Biden, Meloni and the meaning of democracy
Speaking at a Democratic Party fundraiser on Wednesday night, Joe Biden delivered a familiar message about democracy. The fight between “democracy and autocracy” is domestic and international, he said. “Democracy is at stake,” he warned and, as evidence of the global threats to democracy he said, “you saw what’s happened in Italy in that election.”
As you have probably read by now, the result of that election was that Italy now has its most conservative prime minister since World War Two: Giorgia Meloni, the triumphant leader of the Brothers of Italy Party. And the US president’s response to that outcome demonstrates the problem with the “democracy versus autocracy” prism through which he views the world.
When Meloni came across the radar of the American press, the first unedifying debate was over whether or not she was a fascist. (Former prime minister and center-left senator Matteo Renzi cleared that one up in a CNN interview this week. “Fake news,” he said.) After that, a widely-shared clip of Meloni quoting Chesterton transformed the conservative Twitterati into hardcore Meloni fanboys. Cue a tedious round of “Is Meloni the Italian Trump?”
Then Biden had his say, seeming to crudely lump Meloni in with the autocrats. As others have pointed out, a conservative victory in a free and fair election requires an idiotically broad definition of democracy’s decline. But it also ignores important features of Meloni’s politics. Whereas many members of the European right have fallen for Putin’s strongman appeal in recent years — that really does undermine the global battle for democracy — Meloni is a strident NATO supporter, considers America a vital ally and has taken a tough stance on the Ukraine war. If there really is a global battle against autocracy (Vladimir Putin’s ominous speech announcing the annexation of Ukrainian territory is the latest evidence of that divide), Meloni is, unambiguously, on the side of democracy. (For more on the differences between Meloni and Europe’s other populists, I recommend Will Collins’s piece for the site.)
So why must Biden insist otherwise? The answer, of course, is domestic politics. Biden, a party man if nothing else, knows that the story that most suits the Democratic Party is one in which the goodies and baddies line up neatly against one another. Zelensky versus Putin, Biden versus Trump. It’s all one and the same. Biden might not put it quite like that; he presumably knows that to do so would reveal it to be an overblown argument, a point of view that is self-important, preening, unrealistic.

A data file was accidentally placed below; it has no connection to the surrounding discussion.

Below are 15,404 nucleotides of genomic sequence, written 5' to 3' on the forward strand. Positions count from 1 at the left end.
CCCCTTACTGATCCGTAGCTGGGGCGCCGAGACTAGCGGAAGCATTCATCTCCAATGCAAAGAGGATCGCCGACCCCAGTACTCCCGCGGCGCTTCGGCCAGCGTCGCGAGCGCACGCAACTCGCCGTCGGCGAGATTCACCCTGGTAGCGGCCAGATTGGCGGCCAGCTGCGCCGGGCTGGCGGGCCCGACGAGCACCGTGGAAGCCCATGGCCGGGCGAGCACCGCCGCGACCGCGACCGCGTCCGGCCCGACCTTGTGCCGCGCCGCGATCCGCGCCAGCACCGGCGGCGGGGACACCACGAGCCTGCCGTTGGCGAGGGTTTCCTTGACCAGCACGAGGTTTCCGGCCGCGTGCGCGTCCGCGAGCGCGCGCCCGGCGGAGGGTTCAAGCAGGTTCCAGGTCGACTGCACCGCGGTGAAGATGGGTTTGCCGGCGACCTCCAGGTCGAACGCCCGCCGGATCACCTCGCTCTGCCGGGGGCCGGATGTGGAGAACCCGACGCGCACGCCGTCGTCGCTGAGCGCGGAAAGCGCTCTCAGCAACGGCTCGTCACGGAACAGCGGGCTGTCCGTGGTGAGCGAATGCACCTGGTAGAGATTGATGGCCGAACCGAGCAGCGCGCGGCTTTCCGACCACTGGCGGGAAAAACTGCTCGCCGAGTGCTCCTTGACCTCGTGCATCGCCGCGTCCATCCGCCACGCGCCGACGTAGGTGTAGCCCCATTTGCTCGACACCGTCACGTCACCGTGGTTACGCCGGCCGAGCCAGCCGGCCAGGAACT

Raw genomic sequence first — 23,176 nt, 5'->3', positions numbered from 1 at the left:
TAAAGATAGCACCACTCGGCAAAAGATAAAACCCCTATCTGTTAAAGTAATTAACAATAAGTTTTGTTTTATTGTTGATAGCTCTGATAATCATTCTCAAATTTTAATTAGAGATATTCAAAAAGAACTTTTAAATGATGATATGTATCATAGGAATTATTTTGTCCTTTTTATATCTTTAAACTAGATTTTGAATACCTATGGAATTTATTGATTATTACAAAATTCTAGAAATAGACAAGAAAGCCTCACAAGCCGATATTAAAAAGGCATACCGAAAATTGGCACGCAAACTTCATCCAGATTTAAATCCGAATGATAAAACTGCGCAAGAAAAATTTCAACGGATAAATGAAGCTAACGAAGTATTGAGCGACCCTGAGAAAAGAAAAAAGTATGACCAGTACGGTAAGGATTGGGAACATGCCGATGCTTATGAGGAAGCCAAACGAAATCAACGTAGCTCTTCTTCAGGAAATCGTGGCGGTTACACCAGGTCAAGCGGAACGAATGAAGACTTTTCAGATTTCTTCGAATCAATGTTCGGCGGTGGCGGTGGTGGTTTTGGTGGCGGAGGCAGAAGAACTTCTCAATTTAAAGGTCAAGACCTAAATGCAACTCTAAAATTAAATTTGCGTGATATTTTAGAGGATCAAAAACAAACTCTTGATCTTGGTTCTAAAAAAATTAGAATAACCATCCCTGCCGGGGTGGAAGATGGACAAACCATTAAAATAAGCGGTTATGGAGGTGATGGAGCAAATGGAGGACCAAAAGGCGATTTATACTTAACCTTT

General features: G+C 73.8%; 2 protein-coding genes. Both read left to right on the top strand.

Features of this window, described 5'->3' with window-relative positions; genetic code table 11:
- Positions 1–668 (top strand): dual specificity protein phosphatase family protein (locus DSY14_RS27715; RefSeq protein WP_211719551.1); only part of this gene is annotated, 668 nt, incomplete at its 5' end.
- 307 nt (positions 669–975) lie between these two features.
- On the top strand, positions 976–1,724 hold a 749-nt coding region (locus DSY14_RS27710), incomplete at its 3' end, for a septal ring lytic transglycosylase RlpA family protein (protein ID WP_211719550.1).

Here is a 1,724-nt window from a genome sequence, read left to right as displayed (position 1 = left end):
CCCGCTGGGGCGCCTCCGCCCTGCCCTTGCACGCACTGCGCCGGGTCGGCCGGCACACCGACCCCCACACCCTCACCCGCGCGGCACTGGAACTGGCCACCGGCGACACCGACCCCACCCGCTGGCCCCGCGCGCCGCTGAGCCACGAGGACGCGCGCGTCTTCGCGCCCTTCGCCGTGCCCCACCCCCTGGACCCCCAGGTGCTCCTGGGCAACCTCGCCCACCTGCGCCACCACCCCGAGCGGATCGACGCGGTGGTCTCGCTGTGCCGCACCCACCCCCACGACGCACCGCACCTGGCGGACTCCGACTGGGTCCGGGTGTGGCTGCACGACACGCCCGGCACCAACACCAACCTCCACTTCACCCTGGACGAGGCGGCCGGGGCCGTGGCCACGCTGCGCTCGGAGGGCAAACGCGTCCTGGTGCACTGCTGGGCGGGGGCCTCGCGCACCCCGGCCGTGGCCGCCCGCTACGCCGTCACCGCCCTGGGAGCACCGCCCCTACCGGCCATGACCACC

It’s also a point of view that leaves the West weaker. This is a fraught geopolitical moment. Whether in Eastern Europe or in Asia, America has a daunting set of commitments and priorities. And so now is the time for a unified West in which leaders can put their differences aside over, say, immigration policy or trickle-down economics, and focus on a grave external threat. But Biden won’t do that. Instead he must accentuate those differences. He presumably thinks that to do so is to present himself in a flattering light. In truth, it reveals his vanity and his cynicism.
Ukraine applies to NATO
Meanwhile, the foreign policy in-tray isn’t getting any less nerve-wracking. As Putin was delivering his uncompromising speech today, Ukraine submitted a formal application for NATO membership. In a recorded video, Volodymyr Zelensky said Ukraine was “taking a decisive step for the entire security of free nations.” Don’t expect the most powerful of those free nations to feel especially happy with the move. The White House has not commented on the fast-track application, but approval of that application would take America a big step closer to direct confrontation with Russia.
Campaign season is here
With the funding bill passed after Joe Manchin’s retreat on permitting reform, the Senate is set to take an extended break between now and the midterms. Over in the House, Nancy Pelosi has called the chamber out of session until after the elections. Campaign season is well and truly underway which means lots of politics — just not much of it on Capitol Hill.
What you should be reading today
Daniel McCarthy: Dobbs won’t save the Democrats
Roger Kimball: Joe Biden and the Sovietization of America
Phoebe Maltz Bovy: So much for #MeToo
Dalibor Rohac, Washington Examiner: Putin’s lessons for a confrontation with China
Alexei Navalny, Washington Post: This is what post-Putin Russia should look like
Wall Street Journal: What really went wrong in Britain
President Biden job approval
Approve: 42.5 percent
Disapprove: 53.0 percent
Net approval: -10.5 (RCP average)
Pennsylvania Senate race
Mehmet Oz (R): 43 percent
John Fetterman (D): 45 percent